Green Building Benefits ‘Need Better Documentation’

by | Sep 26, 2012

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Wider financial, environmental and social benefits need to be documented for green building if it is to maintain the growth seen in the past decade, according to research by McGraw-Hill Construction.

For Determining the Value of Green Building Investments: A Perspective From Industry Leaders on Triple Bottom Line Decision Making, McGraw-Hill conducted interviews with sustainability leaders from the education, healthcare, retail, manufacturing and federal government sectors on their perspectives about decision making for green building investments.

It found that the most important factor driving green building is return on investment.

More than half of those surveyed cited energy use reduction as a key factor affecting green building decisions. The financial benefits associated with that factor was “often” part of the reason cited as a why energy use reduction was desirable, the report says.

Lower costs in themselves were frequently identified by government agencies as the most important factor affecting green building decisions. Most of the private sector bodies “emphasized the importance of lower costs throughout their interviews.”

According to McGraw Hill Construction, to date, owners have acted on compelling benefits from their green building investments, mainly savings in energy, water, waste and lowered operating costs.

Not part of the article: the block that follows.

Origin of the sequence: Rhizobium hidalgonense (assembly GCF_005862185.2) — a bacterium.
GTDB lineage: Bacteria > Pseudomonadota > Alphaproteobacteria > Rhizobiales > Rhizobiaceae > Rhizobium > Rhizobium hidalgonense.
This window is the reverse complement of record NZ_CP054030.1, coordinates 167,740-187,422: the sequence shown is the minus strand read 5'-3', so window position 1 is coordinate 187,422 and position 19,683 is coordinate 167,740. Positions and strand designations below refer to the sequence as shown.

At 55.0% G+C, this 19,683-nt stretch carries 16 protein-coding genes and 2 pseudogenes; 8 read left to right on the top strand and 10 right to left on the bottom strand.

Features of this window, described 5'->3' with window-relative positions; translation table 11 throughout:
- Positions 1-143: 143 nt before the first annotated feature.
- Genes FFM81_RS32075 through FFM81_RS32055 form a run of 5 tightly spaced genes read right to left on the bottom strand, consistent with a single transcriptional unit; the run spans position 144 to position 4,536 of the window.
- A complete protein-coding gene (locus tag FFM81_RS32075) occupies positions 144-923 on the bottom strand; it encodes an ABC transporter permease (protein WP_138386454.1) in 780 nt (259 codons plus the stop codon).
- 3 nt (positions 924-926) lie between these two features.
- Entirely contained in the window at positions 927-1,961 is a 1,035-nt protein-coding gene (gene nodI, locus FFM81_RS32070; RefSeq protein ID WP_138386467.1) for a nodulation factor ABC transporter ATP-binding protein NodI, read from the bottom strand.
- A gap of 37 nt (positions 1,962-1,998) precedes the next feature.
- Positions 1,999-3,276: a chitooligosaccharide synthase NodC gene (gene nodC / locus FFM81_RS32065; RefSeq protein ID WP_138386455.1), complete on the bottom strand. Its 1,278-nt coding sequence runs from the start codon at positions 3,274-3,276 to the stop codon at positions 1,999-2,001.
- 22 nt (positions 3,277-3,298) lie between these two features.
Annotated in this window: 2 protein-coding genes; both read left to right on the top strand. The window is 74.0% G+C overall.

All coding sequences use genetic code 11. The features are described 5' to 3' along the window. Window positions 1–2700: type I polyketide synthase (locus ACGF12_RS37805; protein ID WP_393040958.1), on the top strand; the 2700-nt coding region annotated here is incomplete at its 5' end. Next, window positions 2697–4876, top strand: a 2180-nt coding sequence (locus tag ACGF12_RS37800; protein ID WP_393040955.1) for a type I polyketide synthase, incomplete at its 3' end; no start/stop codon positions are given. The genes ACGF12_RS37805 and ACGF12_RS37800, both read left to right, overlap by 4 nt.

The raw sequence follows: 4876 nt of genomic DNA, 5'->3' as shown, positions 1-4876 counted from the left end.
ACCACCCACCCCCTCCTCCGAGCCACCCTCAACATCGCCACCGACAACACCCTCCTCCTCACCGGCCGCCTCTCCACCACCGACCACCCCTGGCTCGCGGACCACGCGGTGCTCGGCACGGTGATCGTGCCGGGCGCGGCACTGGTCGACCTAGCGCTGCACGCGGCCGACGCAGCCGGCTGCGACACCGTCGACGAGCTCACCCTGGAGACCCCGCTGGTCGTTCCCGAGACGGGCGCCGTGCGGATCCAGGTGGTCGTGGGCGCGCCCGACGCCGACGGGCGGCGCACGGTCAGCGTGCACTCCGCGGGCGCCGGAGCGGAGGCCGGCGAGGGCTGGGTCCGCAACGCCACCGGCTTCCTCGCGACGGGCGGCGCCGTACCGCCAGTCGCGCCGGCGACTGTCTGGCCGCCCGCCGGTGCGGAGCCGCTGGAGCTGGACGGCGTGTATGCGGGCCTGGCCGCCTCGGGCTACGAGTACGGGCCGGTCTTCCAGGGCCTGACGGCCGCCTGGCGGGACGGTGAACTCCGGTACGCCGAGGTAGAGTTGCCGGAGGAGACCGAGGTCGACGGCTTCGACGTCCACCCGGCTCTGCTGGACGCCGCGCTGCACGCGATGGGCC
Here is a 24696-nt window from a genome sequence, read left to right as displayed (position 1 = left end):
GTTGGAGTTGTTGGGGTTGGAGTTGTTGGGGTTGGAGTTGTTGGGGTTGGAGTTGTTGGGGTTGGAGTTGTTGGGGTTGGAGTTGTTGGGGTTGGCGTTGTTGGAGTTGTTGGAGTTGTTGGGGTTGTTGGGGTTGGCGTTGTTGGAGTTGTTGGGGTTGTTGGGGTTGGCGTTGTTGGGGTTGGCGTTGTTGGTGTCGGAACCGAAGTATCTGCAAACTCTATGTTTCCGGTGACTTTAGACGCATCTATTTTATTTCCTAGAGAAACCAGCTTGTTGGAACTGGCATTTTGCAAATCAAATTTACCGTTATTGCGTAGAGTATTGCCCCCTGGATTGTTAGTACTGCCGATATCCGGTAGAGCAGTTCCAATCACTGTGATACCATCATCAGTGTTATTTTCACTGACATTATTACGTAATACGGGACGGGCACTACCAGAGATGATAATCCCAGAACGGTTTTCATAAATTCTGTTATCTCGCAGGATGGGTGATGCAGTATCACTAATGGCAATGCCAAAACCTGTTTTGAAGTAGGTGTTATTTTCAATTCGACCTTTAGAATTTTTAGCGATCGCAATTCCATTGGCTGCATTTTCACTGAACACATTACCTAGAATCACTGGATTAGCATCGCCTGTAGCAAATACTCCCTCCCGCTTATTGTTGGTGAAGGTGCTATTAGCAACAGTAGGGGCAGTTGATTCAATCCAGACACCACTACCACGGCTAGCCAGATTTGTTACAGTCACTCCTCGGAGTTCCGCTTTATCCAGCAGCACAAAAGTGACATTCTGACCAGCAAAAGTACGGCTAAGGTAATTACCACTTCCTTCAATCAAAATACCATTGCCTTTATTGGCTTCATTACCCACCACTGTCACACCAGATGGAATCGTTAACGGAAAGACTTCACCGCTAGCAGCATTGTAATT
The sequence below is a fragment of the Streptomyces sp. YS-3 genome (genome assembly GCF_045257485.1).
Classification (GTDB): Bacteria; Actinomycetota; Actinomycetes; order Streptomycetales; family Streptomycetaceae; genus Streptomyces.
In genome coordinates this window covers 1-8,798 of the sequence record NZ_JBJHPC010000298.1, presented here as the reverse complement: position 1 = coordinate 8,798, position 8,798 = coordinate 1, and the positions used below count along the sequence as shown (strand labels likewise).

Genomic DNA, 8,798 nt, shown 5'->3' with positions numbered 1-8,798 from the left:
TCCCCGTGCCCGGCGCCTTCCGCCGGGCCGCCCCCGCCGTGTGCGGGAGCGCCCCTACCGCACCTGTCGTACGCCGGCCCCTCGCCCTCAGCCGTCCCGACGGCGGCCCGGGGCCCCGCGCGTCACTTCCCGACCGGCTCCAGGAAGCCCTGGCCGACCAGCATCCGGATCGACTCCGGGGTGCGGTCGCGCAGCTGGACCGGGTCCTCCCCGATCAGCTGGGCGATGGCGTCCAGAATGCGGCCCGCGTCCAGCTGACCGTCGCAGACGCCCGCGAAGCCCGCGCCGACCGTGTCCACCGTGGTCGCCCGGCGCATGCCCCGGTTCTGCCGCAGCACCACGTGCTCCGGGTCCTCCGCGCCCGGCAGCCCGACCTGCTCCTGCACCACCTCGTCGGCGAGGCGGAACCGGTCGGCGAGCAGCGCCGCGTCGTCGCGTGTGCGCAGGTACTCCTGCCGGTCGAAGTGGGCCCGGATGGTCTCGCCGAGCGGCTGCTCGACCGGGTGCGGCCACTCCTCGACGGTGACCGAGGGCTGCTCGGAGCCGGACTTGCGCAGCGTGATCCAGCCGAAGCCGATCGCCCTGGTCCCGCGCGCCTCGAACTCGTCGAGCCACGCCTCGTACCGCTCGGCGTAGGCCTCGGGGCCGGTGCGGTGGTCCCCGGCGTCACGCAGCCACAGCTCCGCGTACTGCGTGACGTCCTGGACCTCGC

But the company describes these as “only a fraction” of the advantages offered by green buildings – missing is a quantification of the full “triple bottom line” benefits from these investments especially around the social benefits to human performance and well-being, the company says. For example, a better, cleaner internal HVAC system can lead to fewer staff sick days, the report says.

Most respondents report there is a need for more data about the non-financial benefits of green building to encourage their organizations to increase their investment in such projects.

While quantifying the triple bottom line benefits other than financial can be tricky, some methodologies are starting to emerge, the report says. While the publicly-released section of the report does not offer any specific examples of such methods it does say that sustainable construction firms are increasingly using their own proprietary tools to explain the full, holistic benefits of such an approach.

Another factor needed to increase green building is a standardization of metric measurement, the report says. Nearly all of the survey respondents said that they tracked their energy use but there is a wide variation on the specific metrics used to measure energy use, including energy intensity by person or by area, utility data and percentage of increased efficiency achieved, the report says.

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